Home > Christianity, Emergent Movement > The emergent movement & postmodernism: Part V

The emergent movement & postmodernism: Part V

February 21, 2010 Leave a comment Go to comments

Impact of the emergent movement

There’s a lot of criticism of the emergent stream. And much of it is valid. If taken too far, the emergent movement could possess the ability to completely deconstruct Christianity in an attempt to demolish it.

But on the flip side, the emergent movement can be used to challenge the missional arm of the church in a postmodern culture. I like the way Driscoll put it in a Desiring God video I recently watched. In essence, Driscoll asked what missions would look like if Christianity were foreign to the U.S.? How would foreigners assimilate American culture and adopt the tools to best reach those who do not know God or Jesus Christ in a mission field? Because Christianity has been so pervasive and long-standing in American culture, American Christians take their backyard missions field for granted and assume that current American culture will bow to its old way of doing things when in reality, American Christians would never expect that in traveling to any other nation. The emerging movement enables American Christians to see the United States with fresh eyes from a missional standpoint.

The Emergent Church has also served as a rubber band for those who have escaped from the sharp talons of legalistic Christianity. The movement has enabled many Christians to retain certain core truths but make their faith flexible and pliable—when exercised, this faith can be tested and stretched without breaking and completely falling apart. Bell, in Velvet Elvis, refers to legalistic faith as a brick wall: pull one brick out and the rest of the wall crumbles because its support hinges on that one brick.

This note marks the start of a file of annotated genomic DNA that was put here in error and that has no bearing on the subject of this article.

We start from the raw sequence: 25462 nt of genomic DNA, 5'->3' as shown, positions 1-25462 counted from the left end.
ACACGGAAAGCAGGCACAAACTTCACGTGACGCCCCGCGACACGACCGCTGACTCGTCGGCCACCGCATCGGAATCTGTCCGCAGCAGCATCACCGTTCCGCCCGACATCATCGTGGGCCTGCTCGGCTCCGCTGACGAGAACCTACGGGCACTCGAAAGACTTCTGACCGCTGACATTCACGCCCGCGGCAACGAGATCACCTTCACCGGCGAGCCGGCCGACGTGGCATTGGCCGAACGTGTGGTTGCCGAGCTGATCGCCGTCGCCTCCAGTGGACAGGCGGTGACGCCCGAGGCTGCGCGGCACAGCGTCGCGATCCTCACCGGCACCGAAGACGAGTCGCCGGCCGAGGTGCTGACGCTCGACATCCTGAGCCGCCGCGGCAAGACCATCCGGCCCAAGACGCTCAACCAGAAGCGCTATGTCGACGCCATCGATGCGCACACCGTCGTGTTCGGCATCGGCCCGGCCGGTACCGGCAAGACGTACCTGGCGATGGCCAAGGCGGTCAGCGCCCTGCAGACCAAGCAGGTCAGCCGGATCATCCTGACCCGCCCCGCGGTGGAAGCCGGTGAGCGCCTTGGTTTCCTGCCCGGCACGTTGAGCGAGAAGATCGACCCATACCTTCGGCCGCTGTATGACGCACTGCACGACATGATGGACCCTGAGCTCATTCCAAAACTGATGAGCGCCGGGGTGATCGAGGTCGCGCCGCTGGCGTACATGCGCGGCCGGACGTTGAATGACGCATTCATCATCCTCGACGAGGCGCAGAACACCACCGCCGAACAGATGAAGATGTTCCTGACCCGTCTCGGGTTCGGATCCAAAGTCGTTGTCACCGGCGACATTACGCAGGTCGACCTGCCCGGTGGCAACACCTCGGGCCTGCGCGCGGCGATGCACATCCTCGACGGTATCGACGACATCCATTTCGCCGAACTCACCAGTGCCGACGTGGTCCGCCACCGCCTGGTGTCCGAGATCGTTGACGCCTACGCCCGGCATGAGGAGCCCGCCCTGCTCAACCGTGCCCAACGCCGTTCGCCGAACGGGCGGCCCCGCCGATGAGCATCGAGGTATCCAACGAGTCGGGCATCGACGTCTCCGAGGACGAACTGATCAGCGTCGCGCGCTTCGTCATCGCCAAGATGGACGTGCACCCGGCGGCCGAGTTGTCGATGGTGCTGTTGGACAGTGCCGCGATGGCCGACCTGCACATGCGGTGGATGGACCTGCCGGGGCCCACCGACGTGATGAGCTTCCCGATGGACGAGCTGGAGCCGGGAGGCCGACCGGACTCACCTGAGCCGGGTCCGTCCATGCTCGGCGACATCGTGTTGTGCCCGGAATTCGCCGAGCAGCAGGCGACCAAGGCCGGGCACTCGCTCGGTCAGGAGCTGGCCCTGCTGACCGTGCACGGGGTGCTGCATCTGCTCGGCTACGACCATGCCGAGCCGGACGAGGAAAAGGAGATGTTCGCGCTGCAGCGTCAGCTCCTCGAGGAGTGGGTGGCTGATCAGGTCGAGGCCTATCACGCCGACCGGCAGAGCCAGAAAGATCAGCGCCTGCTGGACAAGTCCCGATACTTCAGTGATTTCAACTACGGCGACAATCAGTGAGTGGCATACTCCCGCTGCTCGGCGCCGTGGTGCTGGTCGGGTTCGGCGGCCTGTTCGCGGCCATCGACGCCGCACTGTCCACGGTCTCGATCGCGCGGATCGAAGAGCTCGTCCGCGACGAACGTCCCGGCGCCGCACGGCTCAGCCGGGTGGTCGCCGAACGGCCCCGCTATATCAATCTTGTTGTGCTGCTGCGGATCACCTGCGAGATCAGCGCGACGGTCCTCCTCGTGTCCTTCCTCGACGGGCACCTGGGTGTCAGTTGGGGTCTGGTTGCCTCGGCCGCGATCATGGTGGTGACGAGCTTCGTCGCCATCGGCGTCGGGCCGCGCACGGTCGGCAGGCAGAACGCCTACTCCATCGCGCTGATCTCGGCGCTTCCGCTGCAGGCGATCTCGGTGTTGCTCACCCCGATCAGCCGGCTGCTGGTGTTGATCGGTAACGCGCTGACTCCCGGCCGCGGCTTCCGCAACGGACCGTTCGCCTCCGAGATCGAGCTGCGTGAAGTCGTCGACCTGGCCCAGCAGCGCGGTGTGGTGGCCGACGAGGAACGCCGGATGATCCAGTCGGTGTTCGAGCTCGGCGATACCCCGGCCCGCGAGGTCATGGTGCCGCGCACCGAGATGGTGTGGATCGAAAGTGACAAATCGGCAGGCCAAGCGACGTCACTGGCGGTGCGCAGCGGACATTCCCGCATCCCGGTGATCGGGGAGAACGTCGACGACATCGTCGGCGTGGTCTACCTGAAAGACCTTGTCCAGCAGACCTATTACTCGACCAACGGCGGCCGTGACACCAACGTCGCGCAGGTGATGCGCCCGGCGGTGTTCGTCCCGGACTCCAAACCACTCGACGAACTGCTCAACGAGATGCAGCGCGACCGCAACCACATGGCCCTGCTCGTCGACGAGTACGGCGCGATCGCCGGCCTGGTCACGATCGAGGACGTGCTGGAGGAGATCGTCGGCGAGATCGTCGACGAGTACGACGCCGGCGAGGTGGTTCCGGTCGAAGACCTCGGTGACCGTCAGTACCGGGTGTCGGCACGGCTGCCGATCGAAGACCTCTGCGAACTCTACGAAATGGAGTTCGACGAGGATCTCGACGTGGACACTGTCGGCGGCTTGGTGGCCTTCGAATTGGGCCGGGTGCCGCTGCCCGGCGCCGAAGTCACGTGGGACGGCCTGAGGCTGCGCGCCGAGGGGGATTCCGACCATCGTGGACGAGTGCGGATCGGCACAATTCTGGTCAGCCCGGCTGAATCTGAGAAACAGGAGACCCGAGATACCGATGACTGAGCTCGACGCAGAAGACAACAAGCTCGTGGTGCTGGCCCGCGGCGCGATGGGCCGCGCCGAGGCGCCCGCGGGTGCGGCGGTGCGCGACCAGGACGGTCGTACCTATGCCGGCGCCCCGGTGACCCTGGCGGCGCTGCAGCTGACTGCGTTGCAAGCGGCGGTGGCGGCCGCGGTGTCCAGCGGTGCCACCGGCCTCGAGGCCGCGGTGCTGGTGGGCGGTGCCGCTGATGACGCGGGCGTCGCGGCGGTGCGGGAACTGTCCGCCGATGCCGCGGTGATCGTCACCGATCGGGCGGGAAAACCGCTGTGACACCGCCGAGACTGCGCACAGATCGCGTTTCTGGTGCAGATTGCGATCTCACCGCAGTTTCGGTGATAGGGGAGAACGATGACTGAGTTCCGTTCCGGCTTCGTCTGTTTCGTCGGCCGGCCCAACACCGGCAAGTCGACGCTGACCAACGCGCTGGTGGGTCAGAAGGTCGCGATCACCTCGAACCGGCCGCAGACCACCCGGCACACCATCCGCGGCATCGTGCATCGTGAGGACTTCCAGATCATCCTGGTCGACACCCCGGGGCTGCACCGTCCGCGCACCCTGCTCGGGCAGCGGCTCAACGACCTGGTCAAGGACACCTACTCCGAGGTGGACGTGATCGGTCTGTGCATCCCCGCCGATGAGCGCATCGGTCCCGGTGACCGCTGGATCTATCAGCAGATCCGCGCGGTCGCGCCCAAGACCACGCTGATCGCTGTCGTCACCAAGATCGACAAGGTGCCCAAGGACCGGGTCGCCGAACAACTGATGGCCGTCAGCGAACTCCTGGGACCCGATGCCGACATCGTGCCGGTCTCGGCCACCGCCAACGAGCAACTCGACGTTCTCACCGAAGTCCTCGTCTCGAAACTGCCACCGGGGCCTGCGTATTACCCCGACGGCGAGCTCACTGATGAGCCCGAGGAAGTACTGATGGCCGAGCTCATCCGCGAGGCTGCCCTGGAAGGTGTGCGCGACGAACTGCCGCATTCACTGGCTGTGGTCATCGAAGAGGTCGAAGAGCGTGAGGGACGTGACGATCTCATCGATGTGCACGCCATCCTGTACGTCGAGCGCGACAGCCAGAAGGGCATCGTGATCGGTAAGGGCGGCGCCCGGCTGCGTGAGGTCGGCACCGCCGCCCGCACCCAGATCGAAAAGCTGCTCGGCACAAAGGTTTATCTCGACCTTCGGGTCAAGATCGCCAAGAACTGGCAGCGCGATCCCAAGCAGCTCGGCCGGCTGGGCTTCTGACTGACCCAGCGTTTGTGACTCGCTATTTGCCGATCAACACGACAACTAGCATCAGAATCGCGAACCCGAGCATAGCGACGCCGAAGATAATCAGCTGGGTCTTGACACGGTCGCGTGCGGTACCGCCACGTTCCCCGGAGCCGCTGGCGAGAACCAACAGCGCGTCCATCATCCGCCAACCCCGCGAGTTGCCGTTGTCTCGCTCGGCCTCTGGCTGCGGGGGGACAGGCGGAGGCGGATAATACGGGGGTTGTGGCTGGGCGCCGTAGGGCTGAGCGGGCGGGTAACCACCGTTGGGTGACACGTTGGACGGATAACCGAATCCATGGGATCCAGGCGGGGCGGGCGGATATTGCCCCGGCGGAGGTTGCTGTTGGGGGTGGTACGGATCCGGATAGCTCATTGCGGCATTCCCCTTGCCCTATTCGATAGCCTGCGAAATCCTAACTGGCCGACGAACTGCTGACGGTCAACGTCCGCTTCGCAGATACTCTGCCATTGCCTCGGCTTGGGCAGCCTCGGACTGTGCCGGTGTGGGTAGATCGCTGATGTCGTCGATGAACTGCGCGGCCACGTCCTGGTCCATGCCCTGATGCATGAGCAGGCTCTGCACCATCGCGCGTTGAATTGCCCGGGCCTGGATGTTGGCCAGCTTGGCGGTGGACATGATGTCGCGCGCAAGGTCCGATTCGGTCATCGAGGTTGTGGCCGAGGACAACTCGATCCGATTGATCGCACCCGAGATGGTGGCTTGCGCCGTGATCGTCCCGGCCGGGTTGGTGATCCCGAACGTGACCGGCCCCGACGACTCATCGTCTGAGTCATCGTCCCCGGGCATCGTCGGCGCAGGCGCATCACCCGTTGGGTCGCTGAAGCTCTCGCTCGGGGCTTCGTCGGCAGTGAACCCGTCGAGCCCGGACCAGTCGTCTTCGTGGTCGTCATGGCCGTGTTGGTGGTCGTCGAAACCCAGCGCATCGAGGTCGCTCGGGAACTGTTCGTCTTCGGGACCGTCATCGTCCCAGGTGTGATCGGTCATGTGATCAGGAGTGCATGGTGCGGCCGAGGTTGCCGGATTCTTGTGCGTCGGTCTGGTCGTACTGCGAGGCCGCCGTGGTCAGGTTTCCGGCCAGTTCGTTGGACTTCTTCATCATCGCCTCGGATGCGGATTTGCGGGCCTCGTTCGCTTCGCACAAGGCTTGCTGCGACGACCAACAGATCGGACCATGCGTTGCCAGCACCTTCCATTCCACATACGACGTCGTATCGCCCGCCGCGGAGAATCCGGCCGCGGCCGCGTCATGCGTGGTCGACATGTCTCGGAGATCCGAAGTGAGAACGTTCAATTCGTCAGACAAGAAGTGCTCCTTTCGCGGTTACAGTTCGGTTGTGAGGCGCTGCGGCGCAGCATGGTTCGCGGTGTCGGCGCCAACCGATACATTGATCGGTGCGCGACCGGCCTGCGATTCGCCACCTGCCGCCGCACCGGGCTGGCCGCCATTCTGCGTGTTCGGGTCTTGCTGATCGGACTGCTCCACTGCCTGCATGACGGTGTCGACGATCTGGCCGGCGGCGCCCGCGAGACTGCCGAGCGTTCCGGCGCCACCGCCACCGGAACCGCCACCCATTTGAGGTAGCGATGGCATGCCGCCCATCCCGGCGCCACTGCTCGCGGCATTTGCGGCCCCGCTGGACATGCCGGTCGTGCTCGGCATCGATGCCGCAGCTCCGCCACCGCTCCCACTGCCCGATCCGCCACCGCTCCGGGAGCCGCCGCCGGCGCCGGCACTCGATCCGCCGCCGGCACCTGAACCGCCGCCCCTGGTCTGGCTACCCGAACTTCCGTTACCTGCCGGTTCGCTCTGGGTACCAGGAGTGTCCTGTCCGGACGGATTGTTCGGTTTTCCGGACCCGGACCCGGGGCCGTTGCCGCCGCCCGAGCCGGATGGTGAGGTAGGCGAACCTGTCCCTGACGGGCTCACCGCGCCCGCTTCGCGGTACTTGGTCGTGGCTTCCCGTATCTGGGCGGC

I’ve found emergent influence in dress. Older, more traditional Christians will complain that they can’t tell the difference between a young believer and a young non-believer because they simply look and act too much alike. Emergent influence in dress assists in blurring this distinction. Emerging Christians tend to dress down, and as some Christians complain, “look like the world.”  Emerging Christians will defend their choice of dress as part of cultural relevancy. Here’s a snapshot of Driscoll wearing a shirt of Jesus as a DJ while preaching.

There’s emergent influence in contemporary Christian art. Since I’m not an artist, I can’t define it very well but a look at the Mars Hill website (Rob Bell’s church in Grand Rapids, Michigan) will tell you all you need to know. I’ve provided a current snapshot of the website. (I don’t know if it changes.)


Is the emergent movement harmful to long-term Christianity?

Perhaps I’m an optimist in this area but I believe God is so much bigger than any one movement. If Judeo-Christianity has weathered all sorts of sects, migrations, movements, and off-shoots in the past 5,000+ years, it is likely to weather this one. God has promised to sustain and protect his church—not any one particular denomination but his “holy, catholic (universal) church.” The Emergent Church does not threaten or thwart God’s plans nor will it move God’s plans along any faster than He wants it to. The emergent movement can only be assessed in a Christian’s personal walk with God. How does that affect him or her? Has the emergent conversation added to or detracted from a person’s belief in the triune God? For some, the emergent movement has served to draw people closer to God in an effort to more fully “glorify Him and enjoy Him forever.” For others, the emergent movement is a distraction—a nuisance that must be eliminated in order to preserve the organized institution of Christianity. And there is yet another group who finds that while the emergent movement possesses many flaws, many of the questions and challenges it raises can prompt individuals to change their lives—and the lives of those around them—to better glorify, love, and serve God and others. This last group is the group I most identify with. To use another worn-out cliché, I am not willing to throw the baby out with the bathwater. (Even if the bathwater is very, very stinky and murky at times.) If that was the case, I would have walked away from Christianity the moment I left legalism.

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